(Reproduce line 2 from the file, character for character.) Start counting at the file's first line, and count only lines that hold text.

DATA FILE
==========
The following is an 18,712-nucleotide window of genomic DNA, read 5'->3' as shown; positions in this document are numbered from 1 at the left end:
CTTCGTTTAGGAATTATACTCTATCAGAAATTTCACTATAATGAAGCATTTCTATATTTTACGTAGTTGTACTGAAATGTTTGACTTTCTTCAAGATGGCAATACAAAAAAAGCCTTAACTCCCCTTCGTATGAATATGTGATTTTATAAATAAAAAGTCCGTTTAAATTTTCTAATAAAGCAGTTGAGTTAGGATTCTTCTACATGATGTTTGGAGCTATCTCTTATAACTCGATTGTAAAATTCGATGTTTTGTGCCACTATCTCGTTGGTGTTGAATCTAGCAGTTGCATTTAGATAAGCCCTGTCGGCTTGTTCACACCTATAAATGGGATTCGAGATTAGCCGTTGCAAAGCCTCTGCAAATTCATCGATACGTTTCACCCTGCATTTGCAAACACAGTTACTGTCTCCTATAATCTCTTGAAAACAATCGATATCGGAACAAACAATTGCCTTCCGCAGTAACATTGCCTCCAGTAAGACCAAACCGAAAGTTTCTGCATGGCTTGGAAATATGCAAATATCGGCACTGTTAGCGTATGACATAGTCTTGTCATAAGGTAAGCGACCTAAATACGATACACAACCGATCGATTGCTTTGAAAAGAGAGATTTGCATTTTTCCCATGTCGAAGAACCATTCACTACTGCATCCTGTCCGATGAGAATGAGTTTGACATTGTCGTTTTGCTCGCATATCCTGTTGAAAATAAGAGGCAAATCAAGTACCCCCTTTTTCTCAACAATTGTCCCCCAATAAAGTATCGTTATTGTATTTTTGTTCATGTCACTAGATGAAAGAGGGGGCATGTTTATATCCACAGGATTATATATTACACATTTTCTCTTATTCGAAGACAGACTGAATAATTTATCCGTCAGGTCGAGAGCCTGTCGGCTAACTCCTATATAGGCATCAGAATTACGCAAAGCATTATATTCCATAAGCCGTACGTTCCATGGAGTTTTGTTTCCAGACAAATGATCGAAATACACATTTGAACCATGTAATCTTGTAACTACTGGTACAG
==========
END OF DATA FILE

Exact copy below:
CTTCGTTTAGGAATTATACTCTATCAGAAATTTCACTATAATGAAGCATTTCTATATTTTACGTAGTTGTACTGAAATGTTTGACTTTCTTCAAGATGGCAATACAAAAAAAGCCTTAACTCCCCTTCGTATGAATATGTGATTTTATAAATAAAAAGTCCGTTTAAATTTTCTAATAAAGCAGTTGAGTTAGGATTCTTCTACATGATGTTTGGAGCTATCTCTTATAACTCGATTGTAAAATTCGATGTTTTGTGCCACTATCTCGTTGGTGTTGAATCTAGCAGTTGCATTTAGATAAGCCCTGTCGGCTTGTTCACACCTATAAATGGGATTCGAGATTAGCCGTTGCAAAGCCTCTGCAAATTCATCGATACGTTTCACCCTGCATTTGCAAACACAGTTACTGTCTCCTATAATCTCTTGAAAACAATCGATATCGGAACAAACAATTGCCTTCCGCAGTAACATTGCCTCCAGTAAGACCAAACCGAAAGTTTCTGCATGGCTTGGAAATATGCAAATATCGGCACTGTTAGCGTATGACATAGTCTTGTCATAAGGTAAGCGACCTAAATACGATACACAACCGATCGATTGCTTTGAAAAGAGAGATTTGCATTTTTCCCATGTCGAAGAACCATTCACTACTGCATCCTGTCCGATGAGAATGAGTTTGACATTGTCGTTTTGCTCGCATATCCTGTTGAAAATAAGAGGCAAATCAAGTACCCCCTTTTTCTCAACAATTGTCCCCCAATAAAGTATCGTTATTGTATTTTTGTTCATGTCACTAGATGAAAGAGGGGGCATGTTTATATCCACAGGATTATATATTACACATTTTCTCTTATTCGAAGACAGACTGAATAATTTATCCGTCAGGTCGAGAGCCTGTCGGCTAACTCCTATATAGGCATCAGAATTACGCAAAGCATTATATTCCATAAGCCGTACGTTCCATGGAGTTTTGTTTCCAGACAAATGATCGAAATACACATTTGAACCATGTAATCTTGTAACTACTGGTACAG